Congressional standoffs over budgets, debt ceiling hurt US effort to deter China, Austin says
Stars and Stripes May 16, 2023
WASHINGTON — Defense Secretary Lloyd Austin said Tuesday that the U.S. will soon provide Taiwan with “significant” military aid from its own inventories and urged lawmakers to resist calls for spending cuts amid increasing competition from China.
Austin confirmed the pending Taiwan aid and defined the Pentagon’s $842 billion budget request for fiscal 2024 to the Senate Appropriations Committee as congressional leaders held new talks with President Joe Biden over a looming government debt default.
House Republicans are pushing for a return to 2022 federal budget levels in exchange for raising the nation’s borrowing limit but Austin said such reductions would hurt the military’s ability to keep up with China’s growing power.
“Reducing funding to [fiscal year] 2022 levels across the government would hamstring our ability to compete, even if the Defense Department is exempted from cuts,” he said. “We succeed as a team and our Department of Defense succeeds when our interagency partners succeed.”
That assessment was echoed by Sen. Patty Murray, D-Wash., the panel’s chairwoman.
“Let’s be clear: China isn’t debating whether to pay its debts or wreck its economy. China isn’t debating whether to invest in its future or cut and cap the investments that keep it competitive,” she said.
Austin warned Congress’ unpredictable government funding process, including its yearslong inability to pass annual spending bills on time, will undermine the edge the U.S. still maintains over China. It will delay the ability of the U.S. to obtain munitions such as guided rocket systems and submarine torpedoes for itself as well as its allies, he said.
The coming aid to Taiwan is part of a $1 billion effort to transfer weapons to the island nation in preparation for a possible invasion by China. Austin told appropriators that the Pentagon will “absolutely” need Congress to eventually provide more funds to replace the equipment sent to Taiwan from the military’s own stocks.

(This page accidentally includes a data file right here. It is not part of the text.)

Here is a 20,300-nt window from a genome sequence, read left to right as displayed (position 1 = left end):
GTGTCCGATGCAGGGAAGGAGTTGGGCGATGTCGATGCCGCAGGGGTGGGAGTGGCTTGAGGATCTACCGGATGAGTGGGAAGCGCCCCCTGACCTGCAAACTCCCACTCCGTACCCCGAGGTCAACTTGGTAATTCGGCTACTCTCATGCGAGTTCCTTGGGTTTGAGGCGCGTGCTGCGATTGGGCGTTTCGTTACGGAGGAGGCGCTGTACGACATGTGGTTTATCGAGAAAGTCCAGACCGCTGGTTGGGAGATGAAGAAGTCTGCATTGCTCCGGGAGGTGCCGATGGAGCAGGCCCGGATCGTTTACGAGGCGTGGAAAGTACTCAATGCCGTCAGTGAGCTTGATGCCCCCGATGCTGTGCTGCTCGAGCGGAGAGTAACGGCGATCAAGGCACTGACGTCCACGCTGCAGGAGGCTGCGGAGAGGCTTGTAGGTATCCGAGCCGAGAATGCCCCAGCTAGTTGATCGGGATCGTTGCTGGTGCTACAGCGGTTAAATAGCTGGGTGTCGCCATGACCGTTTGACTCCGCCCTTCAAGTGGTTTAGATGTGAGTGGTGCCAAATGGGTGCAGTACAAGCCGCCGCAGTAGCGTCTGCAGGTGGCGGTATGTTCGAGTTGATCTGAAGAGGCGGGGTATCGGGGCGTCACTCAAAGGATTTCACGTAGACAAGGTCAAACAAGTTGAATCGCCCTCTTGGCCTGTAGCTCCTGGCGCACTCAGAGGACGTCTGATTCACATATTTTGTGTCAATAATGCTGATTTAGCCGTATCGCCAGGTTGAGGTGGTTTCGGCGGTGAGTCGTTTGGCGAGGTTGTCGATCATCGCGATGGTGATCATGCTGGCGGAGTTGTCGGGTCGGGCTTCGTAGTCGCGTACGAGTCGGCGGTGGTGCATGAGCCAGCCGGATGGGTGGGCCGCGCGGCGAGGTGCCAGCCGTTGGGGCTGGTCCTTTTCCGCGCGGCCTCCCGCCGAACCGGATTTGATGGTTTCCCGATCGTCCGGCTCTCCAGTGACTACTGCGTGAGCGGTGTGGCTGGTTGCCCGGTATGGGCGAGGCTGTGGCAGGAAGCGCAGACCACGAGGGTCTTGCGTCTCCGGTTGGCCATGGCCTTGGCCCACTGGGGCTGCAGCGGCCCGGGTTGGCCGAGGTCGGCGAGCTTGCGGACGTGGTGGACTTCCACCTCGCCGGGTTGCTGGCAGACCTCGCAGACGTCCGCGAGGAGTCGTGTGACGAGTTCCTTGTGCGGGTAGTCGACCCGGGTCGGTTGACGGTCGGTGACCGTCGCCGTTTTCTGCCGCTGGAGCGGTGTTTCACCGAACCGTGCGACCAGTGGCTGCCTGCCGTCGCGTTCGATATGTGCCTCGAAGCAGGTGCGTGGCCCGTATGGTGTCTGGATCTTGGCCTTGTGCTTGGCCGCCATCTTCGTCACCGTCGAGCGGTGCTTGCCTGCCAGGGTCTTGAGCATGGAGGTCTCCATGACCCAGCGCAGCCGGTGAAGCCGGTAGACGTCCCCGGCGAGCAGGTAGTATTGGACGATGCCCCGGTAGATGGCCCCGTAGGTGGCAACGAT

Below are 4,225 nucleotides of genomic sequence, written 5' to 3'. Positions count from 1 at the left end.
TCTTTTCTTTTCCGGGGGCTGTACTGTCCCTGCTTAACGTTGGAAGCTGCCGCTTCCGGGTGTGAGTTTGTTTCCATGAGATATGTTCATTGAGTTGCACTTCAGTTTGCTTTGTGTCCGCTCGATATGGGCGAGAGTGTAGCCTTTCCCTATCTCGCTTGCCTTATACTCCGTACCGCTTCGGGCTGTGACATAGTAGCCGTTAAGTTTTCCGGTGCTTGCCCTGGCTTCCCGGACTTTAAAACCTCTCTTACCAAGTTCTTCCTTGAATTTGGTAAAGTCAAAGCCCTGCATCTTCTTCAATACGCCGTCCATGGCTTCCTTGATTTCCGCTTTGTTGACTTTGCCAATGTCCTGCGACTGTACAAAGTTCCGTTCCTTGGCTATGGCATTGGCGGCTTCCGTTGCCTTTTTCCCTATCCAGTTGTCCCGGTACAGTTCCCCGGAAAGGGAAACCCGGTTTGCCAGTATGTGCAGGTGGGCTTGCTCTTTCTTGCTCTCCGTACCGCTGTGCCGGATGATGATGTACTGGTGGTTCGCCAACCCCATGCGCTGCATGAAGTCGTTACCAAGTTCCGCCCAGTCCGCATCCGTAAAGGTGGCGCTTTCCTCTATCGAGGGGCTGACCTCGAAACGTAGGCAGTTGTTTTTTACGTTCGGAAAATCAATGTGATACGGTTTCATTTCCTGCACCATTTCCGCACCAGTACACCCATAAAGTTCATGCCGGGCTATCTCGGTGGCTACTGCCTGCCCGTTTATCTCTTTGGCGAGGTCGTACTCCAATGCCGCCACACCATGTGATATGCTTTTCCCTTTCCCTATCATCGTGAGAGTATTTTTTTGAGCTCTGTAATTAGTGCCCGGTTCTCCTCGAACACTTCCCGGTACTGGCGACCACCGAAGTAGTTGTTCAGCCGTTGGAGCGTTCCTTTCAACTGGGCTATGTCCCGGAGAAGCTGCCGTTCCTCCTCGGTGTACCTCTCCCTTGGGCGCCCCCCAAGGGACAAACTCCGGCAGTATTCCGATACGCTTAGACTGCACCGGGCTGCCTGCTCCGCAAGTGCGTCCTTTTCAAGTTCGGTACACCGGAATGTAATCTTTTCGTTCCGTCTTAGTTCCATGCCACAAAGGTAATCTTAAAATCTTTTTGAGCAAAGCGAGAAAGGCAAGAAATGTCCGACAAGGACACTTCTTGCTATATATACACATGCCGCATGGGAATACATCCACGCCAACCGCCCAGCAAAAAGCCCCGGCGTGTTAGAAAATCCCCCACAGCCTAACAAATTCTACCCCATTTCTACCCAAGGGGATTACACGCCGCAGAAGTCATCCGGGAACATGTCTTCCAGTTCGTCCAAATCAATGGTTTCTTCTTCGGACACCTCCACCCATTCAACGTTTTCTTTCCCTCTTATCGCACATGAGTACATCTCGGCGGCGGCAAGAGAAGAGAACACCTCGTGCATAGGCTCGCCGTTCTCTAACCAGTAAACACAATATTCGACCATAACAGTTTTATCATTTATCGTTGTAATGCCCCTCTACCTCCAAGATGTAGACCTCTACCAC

“This is part of our long-standing commitment to upholding our obligations under the Taiwan Relations Act and other U.S. policies and to doing our part to maintain peace and stability in the Taiwan Strait,” he said. “We need to remain a reliable partner.”
The Defense Department is planning to invest heavily in the Indo-Pacific region in the next fiscal year, which begins Oct. 1. Spending on the Pacific Deterrence Initiative, a program designed specifically to counter China by strengthening U.S. presence in the area, is expected to spike by 40% to a record $9.1 billion.
Austin stressed the U.S. cannot afford to wait to pour more resources into the region.
“No amount of money can buy back the time that we lose,” he said.
Austin detailed China’s sharp rise in military and economic dominance on Tuesday alongside Secretary of State Antony Blinken and Secretary of Commerce Gina Raimondo, who said China presents the largest challenge facing the United States. The Asian nation now boasts the largest Army and Navy in the world.
“Beijing has increased its bullying and provocations in the Indo-Pacific,” Austin said. “Of course, war is neither imminent nor inevitable. But we must face up to the [People’s Republic of China’s] growing assertiveness.”
Congressional leaders emerged from the debt ceiling meeting on Tuesday with renewed hope that an agreement could be struck soon. House Speaker Kevin McCarthy, R-Calif., told reporters a deal was possible by the end of the week while the White House said Biden was optimistic about a path forward.